“Facebook knows engagement-based ranking, the way they pick the content in Instagram for young users, for all users, amplifies preferences … They’ve done something called a proactive incident response where they take things that they heard, for example, ‘can you be led by the algorithms to anorexia content?’ and they have literally recreated this experiment and confirmed yes, this happens to people.”

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Rumors Flying Around Social Media About What Really Happened to Facebook Are Alarming

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As you likely know by now, Facebook and Instagram are down.

But more than just “down,” they’re out of play, and some are saying they’re down for the count.

Of course, when things like this happen and we don’t have a lot of information, the rumor mill really starts churning.

But with that said, it’s also interesting to see different experts’ spin on what’s happening, and in terms of Facebook, some of the assessments are rather alarming.

Now, I am no techy, but the fact that Facebook has been down this long – basically the entire day thus far, is an obvious cause for concern.

Here’s what some folks are talking about online right now:

According to a couple of verified accounts on Twitter, Facebook is in some big trouble.

“so, we just got this in. sources suggesting Facebook is deleted forever. shocking if true”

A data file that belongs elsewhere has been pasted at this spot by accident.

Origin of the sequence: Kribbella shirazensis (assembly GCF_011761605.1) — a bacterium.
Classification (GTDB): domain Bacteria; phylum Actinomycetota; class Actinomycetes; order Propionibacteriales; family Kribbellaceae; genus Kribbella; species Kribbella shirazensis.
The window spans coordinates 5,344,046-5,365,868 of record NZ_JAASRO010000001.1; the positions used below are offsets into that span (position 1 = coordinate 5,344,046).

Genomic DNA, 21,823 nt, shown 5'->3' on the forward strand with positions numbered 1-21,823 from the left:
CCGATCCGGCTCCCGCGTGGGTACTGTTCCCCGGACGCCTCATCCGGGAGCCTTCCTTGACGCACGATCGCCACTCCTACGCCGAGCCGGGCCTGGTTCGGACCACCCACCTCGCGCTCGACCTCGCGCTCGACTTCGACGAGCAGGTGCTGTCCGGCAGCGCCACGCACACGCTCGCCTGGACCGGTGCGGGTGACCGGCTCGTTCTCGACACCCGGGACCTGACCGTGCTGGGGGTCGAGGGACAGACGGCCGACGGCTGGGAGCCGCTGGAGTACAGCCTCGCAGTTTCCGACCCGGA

SO, WE JUST GOT THIS IN. SOURCES SUGGESTING FACEBOOK IS DELETED FOREVER. SHOCKING IF TRUEHTTPS://T.CO/4PQF76DKNW PIC.TWITTER.COM/L7HBY7NTWA

— JASON KOEBLER (@JASON_KOEBLER) OCTOBER 4, 2021

“So, someone deleted large sections of the routing….that doesn’t mean Facebook is just down, from the looks of it….that means Facebook is GONE.”

SO, SOMEONE DELETED LARGE SECTIONS OF THE ROUTING….THAT DOESN’T MEAN FACEBOOK IS JUST DOWN, FROM THE LOOKS OF IT….THAT MEANS FACEBOOK IS GONE. PIC.TWITTER.COM/OCZWPD2OKW

— THE ACADEMY (@BENJAMINENFIELD) OCTOBER 4, 2021

These are frighting prospects, for sure.

And check this one out from New York Times:

“JUST IN – Facebook employees reportedly can’t enter buildings to evaluate the Internet outage because their door access badges weren’t working (NYT)”

JUST IN – FACEBOOK EMPLOYEES REPORTEDLY CAN’T ENTER BUILDINGS TO EVALUATE THE INTERNET OUTAGE BECAUSE THEIR DOOR ACCESS BADGES WEREN’T WORKING (NYT)

— DISCLOSE.TV (@DISCLOSETV) OCTOBER 4, 2021

However, Facebook has a team of people who are working on it, so my guess is no matter what actually did happen, they will get it back up and running soon.

There are millions and millions of people all over the world who use Facebook for work – and without it, they’re dead in the water.

And now, this terrible incident that has impacted a lot of people’s livelihoods has sparked talk about how it’s time to break these tech giants up.

“It may be obvious when stated but it’s not obvious when unstated. Today ended the antitrust debate. No one company can have this much control over infrastructure.”

IT MAY BE OBVIOUS WHEN STATED BUT IT’S NOT OBVIOUS WHEN UNSTATED.

TODAY ENDED THE ANTITRUST DEBATE.

The scary part is, I don’t think I want the government stepping in and doing anything with “big tech” while Joe Biden is in office, do you?